Adventures in Feministory: Teiko Tomita
In the public library I recently came across a really interesting book called Women in Pacific Northwest History. It's a collection of articles about specific women and groups of women who made an impact on the culture and politics of Oregon, Washington, and Idaho. I paged through articles about some really amazing people like Abigail Scott Duniway, Oregon settler and suffragist, and Bertha Knight Landes, who was mayor of Seattle in the 1920s and the first woman mayor of a major US city. The Northwest has a rich history of women who worked for positive change, and the book, edited by Karen J. Blair, is worth checking out, especially for all of you famously proud Northwesterners.
One section that particularly stood out to me was an article by Gail M. Nomura about a Japanese-American woman named Teiko Tomita. Tomita was born in Japan in 1896 and worked as an elementary school teacher until her early twenties, when her parents matched her with a man who was working as a farmer on the Yakama Indian Reservation in central Washington state. After a two-year epistolary courtship, the two were married in Japan. Soon after their wedding, they traveled to Washington to farm for a few years, thinking they would earn some money and return to Japan. But the climate in central Washington was harsh, and the Tomitas faced prejudice and isolation. The weren't able to earn enough money to go home. Teiko Tomita stayed in the US until her death in 1990.
As someone who grew up in a mostly-white neighborhood in mostly-white Portland in the mostly-white Pacific Northwest, it was a bit of a reality check for me to read about the life of a Japanese pioneer woman tending the fields on the Yakama Reservation. Growing up in the Northwest, I never learned in history class that Washington saw a significant influx of Japanese immigrants in the late 19th and early 20th centuries. But I learned from Nomura's article that after the 1868 Meiji Restoration, which restored imperial rule in Japan, a notable number of Japanese issei, or first-generation immigrants, began to settle on the west coast of the United States. Farming was one way that they eked out a living.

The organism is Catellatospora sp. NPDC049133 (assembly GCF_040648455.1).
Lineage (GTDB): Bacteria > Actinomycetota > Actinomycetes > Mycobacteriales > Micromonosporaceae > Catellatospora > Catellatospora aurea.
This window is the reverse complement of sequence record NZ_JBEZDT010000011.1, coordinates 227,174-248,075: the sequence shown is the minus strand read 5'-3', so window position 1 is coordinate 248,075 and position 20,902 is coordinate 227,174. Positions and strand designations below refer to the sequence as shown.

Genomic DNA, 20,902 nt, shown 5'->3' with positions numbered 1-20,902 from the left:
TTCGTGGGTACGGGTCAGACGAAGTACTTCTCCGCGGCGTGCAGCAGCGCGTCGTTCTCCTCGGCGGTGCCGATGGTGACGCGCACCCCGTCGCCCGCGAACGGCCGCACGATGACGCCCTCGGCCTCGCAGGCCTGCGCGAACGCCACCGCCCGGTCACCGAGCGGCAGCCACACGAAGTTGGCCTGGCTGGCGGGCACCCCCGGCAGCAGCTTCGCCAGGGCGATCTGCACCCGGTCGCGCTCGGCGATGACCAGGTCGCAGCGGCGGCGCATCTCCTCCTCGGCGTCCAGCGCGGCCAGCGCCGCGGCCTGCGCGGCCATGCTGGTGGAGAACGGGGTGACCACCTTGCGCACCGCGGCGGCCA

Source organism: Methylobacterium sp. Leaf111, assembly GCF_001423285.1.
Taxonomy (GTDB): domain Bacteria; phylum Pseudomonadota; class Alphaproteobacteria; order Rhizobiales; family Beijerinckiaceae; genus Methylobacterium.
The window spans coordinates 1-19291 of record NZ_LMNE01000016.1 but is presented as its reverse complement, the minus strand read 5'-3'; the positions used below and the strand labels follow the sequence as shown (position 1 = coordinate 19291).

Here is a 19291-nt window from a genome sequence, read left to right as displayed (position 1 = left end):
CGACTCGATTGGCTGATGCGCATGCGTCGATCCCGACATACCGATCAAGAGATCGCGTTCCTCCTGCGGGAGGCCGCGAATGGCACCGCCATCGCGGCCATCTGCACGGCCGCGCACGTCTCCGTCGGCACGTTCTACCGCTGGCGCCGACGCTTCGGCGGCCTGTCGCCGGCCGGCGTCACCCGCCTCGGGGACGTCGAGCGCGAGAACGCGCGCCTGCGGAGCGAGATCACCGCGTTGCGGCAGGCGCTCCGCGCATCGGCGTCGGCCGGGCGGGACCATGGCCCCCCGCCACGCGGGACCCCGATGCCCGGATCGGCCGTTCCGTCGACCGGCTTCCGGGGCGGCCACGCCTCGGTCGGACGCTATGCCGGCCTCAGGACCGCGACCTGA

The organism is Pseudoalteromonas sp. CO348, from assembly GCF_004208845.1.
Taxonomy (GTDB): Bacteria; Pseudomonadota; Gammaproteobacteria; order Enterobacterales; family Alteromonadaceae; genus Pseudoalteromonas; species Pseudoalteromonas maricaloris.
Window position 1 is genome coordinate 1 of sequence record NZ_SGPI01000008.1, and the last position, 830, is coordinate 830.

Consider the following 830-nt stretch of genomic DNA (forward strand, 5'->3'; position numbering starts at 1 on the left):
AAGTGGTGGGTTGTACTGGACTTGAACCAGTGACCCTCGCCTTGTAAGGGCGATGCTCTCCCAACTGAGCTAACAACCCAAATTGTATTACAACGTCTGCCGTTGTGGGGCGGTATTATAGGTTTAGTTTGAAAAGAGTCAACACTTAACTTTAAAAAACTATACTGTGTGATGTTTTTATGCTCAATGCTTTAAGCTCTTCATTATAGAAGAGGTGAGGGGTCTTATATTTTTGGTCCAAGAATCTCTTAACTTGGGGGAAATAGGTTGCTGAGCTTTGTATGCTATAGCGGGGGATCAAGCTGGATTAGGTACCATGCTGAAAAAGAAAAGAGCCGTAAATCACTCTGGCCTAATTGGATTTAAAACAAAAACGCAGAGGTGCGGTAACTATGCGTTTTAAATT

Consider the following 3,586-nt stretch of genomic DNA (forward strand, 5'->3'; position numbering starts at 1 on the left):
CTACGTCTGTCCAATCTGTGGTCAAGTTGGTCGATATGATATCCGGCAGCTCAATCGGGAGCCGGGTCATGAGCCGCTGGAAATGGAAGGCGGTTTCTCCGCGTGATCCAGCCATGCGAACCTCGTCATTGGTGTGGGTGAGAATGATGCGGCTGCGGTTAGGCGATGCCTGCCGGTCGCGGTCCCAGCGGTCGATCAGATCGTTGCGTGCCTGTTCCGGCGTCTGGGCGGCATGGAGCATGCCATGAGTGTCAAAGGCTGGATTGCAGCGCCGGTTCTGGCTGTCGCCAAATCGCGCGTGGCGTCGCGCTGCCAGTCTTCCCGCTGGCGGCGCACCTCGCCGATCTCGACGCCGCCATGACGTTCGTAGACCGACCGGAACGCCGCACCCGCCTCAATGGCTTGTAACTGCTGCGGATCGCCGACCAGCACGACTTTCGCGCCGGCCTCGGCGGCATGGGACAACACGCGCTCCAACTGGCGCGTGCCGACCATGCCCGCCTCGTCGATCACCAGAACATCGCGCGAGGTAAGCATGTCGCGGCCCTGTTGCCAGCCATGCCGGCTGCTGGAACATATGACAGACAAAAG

According to Teiko Tomita's oral history, the increase in Japanese issei did not mean a thriving Japanese-American community in central Washington. Tomita lived with her family in Wapato, where she had to walk five miles to see another Japanese face, and she was lonely. Life in their two-room cabin was completely different than the life she'd had in Osaka: there she and everyone she knew had had electricity, and in Wapato she was always polishing oil lamps and gathering brush for the fire. In contrast to the mild weather Tomita was used to, Wapato was sometimes so cold in the winter that "you could hear the eggs in the cupboard in the kitchen cracking."
During the mid-1920s, the US and Washington State passed a series of harsh anti-immigration and anti-alien land use laws. Because they weren't citizens, the Tomitas had their farmland taken from them. And because they were Japanese, they weren't allowed to become citizens. They were forced to make a series of moves throughout Washington to find work, and when World War II broke out they were placed in internment camps.
When I first read it, this story seemed infuriating: here's a non-white woman who was given no choice but to live in an area dominated by white men, and who was stepped on over and over because she was Japanese and because she was a woman. But what made me want to write about Tomita was the way that she chose to deal with the isolation and discrimination she experienced. Tomita used the centuries-old Japanese poetic form called tanka to write about her experiences, and she produced hundreds of raw, emotional poems. While she was dealing with poverty and prejudice in Washington, Tomita was sending her poems to Japan to be published. Here's one of her poems, translated from the Japanese:
Young cherry trees
I believe in the certainty `
They will bud
In the coming spring
The cherry tree is a symbol of Japan, and Tomita uses the grafting metaphor to point to her own experience of having to readjust in a foreign place. The mention of buds and springtime mean that this poem is hopeful, despite the hardship Tomita faced. I love the brevity and density of the tanka form: in just five lines, this poem, like all of Tomita's tanka, points to a rich emotional life. The richness that Tomita can pack into such a short space reminds me of another Washington writer who's one of my favorites. It might seem like a strange comparison, but I also love the way that Raymond Carver's spare and simple stories describe life in rural Washington, though his work is mostly about the experience of being a working-class white male and doing industrial and service work. It's fascinating to have found a Japanese woman's voice from that same region. Tomita's verse describes a unique Pacific Northwest life in a beautiful way.
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